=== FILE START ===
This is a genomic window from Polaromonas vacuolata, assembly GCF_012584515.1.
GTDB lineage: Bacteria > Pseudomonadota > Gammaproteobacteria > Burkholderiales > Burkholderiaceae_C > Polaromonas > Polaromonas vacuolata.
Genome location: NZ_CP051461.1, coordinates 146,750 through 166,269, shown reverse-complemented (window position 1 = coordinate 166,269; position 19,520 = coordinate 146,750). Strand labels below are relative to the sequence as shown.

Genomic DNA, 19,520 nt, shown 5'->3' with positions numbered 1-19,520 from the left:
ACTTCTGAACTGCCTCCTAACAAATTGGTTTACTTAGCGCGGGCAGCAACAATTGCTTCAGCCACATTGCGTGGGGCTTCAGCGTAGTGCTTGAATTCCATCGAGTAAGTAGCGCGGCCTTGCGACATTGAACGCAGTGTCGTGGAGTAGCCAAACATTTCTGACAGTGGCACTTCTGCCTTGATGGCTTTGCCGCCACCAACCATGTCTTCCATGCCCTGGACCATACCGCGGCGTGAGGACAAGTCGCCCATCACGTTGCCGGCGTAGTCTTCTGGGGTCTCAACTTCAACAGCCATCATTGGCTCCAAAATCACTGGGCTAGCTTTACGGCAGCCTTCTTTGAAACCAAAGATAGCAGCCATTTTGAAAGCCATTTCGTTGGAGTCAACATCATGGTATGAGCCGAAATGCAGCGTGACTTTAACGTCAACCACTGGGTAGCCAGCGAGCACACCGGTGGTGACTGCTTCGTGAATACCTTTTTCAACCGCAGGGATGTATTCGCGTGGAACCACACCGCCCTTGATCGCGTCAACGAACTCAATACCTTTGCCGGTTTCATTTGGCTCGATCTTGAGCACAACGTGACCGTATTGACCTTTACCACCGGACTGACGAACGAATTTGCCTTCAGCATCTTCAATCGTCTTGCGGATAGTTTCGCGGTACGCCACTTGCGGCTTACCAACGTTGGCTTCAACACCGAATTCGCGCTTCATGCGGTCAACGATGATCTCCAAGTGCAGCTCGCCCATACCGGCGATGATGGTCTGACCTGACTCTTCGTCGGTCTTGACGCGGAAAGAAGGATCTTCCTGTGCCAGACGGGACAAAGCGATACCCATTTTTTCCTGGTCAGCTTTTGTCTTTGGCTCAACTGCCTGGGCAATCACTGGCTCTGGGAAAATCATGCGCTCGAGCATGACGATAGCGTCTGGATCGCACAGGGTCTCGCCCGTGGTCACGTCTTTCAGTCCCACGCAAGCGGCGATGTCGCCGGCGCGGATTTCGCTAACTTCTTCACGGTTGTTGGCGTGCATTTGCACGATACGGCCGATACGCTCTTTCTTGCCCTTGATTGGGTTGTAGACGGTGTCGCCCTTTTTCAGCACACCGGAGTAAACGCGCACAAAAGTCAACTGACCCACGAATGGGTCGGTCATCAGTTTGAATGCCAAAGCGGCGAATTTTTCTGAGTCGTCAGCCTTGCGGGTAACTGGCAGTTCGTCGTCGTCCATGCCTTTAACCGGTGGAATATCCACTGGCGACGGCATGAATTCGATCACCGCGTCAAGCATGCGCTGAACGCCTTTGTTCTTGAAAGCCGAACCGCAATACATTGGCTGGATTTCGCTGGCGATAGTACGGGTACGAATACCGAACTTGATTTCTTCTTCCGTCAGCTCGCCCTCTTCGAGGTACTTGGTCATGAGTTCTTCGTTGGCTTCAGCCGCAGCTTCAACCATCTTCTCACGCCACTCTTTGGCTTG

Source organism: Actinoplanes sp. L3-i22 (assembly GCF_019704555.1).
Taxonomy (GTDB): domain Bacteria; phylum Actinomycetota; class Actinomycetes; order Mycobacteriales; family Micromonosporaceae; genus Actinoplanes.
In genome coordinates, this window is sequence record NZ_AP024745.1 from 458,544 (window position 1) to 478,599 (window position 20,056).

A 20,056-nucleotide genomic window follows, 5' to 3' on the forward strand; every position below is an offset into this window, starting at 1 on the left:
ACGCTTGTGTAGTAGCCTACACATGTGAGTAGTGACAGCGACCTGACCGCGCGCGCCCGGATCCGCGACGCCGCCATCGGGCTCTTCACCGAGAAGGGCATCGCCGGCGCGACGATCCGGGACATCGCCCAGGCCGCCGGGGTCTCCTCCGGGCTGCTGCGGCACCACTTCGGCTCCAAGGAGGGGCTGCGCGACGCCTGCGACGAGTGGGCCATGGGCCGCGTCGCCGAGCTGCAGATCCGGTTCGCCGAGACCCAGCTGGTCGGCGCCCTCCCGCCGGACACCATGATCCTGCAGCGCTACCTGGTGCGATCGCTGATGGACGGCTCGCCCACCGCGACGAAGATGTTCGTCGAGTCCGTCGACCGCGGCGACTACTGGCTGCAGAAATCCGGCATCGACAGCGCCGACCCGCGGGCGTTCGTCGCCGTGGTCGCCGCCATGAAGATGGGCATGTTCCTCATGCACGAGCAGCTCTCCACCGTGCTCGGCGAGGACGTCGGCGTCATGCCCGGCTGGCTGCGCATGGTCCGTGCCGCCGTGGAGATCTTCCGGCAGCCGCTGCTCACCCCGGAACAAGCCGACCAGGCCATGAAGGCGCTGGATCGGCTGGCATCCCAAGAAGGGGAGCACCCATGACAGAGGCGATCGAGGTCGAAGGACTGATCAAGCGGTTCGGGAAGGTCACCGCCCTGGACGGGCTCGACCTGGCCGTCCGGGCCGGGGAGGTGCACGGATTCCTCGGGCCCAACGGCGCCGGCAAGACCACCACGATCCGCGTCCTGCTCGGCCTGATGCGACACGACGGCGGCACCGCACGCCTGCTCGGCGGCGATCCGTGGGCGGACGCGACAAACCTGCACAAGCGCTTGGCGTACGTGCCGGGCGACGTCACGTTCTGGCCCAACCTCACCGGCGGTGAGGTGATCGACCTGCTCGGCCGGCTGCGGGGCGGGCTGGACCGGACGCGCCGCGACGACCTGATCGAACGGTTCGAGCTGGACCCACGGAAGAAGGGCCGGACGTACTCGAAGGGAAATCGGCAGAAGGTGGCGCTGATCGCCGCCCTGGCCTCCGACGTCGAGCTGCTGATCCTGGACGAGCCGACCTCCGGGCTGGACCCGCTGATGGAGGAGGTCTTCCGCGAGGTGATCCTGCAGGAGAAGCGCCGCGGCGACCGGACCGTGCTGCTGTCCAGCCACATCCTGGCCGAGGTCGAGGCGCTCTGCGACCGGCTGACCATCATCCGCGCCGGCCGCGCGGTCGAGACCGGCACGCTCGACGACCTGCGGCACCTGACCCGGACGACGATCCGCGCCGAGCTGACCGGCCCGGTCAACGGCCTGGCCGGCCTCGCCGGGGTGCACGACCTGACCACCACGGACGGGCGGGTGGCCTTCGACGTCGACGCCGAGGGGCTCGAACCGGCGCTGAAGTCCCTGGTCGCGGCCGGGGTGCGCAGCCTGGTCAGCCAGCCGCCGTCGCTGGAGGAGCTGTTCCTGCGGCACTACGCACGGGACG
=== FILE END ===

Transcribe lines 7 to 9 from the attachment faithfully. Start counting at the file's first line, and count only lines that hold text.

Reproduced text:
Taxonomy (GTDB): domain Bacteria; phylum Actinomycetota; class Actinomycetes; order Mycobacteriales; family Micromonosporaceae; genus Actinoplanes.
In genome coordinates, this window is sequence record NZ_AP024745.1 from 458,544 (window position 1) to 478,599 (window position 20,056).

A 20,056-nucleotide genomic window follows, 5' to 3' on the forward strand; every position below is an offset into this window, starting at 1 on the left: